However, I did come across something interesting: I realized that as usize wasn't needed in this example. Removing that resulted in a factor of 2 performance increase. That is why I thought that there was a difference coming from the bitwise AND (I had as usize in one case but not the other). This is a little worrisome, though, because I have extensive use of as usize in the real code, because I am indexing on things like u8 and enums, which require the conversion. I had tentatively assumed that such a conversion would not have any real performance penalty, but this doesn't seem to be the case.

What I have at this point is that both of the following versions perform the same for me, and each are about a factor of two different from C. This would seem to rule out bounds checking as the source of any performance difference.

        if (zero[(y % 64)] & val) == 0 {

or

        if unsafe { (zero.get_unchecked(y % 64) & val) == 0 } {

Well, now I'm thinking I probably need to go back to benchmarking on the real code, instead of this simplified example. I'm seeing some odd things in the performance of the C code depending on what values I initialize the array with. When I initialize as zero[i]=i, the performance in C all the sudden gets very bad (5 times slower than Rust). And with zero values, the C code runs faster for if ((zero[y % 64] & val) == 0) than it does on if ((i & val) == 0) (opposite of what I would expect). There may be some unique factors in how the compilers are handling this example code, which may not have anything to do with what's happening in the real code.

In contrived examples, compilers can sometimes optimize away significant portions of a calculation which makes benchmarking completely pointless. When benchmarking, you should use representative data that isn't just statically defined in the program.

You should avoid using unsafe unless it is absolutely necessary. There are several ways to prove to rustc that it doesn't need to add bounds checks without letting your guard down.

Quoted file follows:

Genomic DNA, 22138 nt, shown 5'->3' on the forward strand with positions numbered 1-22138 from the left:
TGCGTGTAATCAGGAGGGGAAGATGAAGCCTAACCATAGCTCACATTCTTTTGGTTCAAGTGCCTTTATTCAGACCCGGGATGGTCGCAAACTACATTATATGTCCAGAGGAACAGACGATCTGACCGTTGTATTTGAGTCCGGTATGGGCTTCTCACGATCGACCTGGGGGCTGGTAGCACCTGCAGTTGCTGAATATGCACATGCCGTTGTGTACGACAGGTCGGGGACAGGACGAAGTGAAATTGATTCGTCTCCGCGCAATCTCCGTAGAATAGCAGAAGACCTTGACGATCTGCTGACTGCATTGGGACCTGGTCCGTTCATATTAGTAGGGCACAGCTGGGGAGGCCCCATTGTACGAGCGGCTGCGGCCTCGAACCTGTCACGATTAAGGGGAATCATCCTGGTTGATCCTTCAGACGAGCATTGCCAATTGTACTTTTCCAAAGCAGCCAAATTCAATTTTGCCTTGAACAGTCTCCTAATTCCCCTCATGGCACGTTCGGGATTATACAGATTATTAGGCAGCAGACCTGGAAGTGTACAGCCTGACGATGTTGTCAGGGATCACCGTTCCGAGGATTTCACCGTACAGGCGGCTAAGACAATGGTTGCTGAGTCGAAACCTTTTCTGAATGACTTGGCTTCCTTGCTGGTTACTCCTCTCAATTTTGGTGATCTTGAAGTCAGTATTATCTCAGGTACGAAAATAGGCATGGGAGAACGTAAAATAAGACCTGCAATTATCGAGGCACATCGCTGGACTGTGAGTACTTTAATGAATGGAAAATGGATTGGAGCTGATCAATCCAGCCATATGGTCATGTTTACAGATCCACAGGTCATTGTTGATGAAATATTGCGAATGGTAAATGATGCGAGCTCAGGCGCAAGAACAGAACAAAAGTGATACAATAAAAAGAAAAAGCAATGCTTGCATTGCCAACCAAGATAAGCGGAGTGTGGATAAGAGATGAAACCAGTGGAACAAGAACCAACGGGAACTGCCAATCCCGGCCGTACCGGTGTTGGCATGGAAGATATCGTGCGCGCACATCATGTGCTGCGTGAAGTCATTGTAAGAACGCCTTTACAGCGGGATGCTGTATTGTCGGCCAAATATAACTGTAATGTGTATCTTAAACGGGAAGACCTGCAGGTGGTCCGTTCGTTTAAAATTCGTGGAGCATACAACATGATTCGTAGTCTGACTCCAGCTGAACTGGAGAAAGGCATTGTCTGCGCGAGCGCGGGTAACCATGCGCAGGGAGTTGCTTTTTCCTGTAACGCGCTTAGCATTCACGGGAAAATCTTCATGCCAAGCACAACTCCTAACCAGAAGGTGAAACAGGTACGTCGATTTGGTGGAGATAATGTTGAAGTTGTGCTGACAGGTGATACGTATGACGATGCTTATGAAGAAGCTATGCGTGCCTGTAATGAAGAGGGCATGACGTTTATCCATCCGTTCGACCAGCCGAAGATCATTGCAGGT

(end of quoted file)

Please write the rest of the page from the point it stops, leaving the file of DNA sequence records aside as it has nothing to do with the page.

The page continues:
pub fn slow_mode(iterations: usize) -> usize {
    let zero: [u64; 64] = [0; 64];
    let val: u64 = 123456;

    let mut y = 0;

    for _ in 0..iterations {
        if (zero[y % 64] & val) == 0 {
            y += 1;
        }
    }

    y
}

pub fn fast_mode(iterations: usize) -> usize {
    let zero: [u64; 64] = [0; 64];
    let val: u64 = 123456;

    let mut y = 0;

    for _ in 0..iterations {
        if (zero[y] & val) == 0 {
            y += 1;
            y %= 64;
        }
    }

    y
}

slow_mode is identical to the code you originally offered. fast_mode is the same algorithm without bounds checks. You can see how I removed the bounds checks; the compiler can statically guarantee that the index will be within the array bounds because its value is clamped at the same time it is incremented.

Here's a benchmark:

use criterion::{black_box, criterion_group, criterion_main, Criterion};
use bench_bool::{fast_mode, slow_mode};

pub fn criterion_benchmark(c: &mut Criterion) {
    c.bench_function("fast mode", |b| b.iter(|| fast_mode(black_box(1000))));
    c.bench_function("slow mode", |b| b.iter(|| slow_mode(black_box(1000))));
}

criterion_group!(benches, criterion_benchmark);
criterion_main!(benches);

And the results on my laptop (i7-7920HQ CPU @ 3.10GHz):

fast mode               time:   [669.13 ns 671.93 ns 674.93 ns]
Found 5 outliers among 100 measurements (5.00%)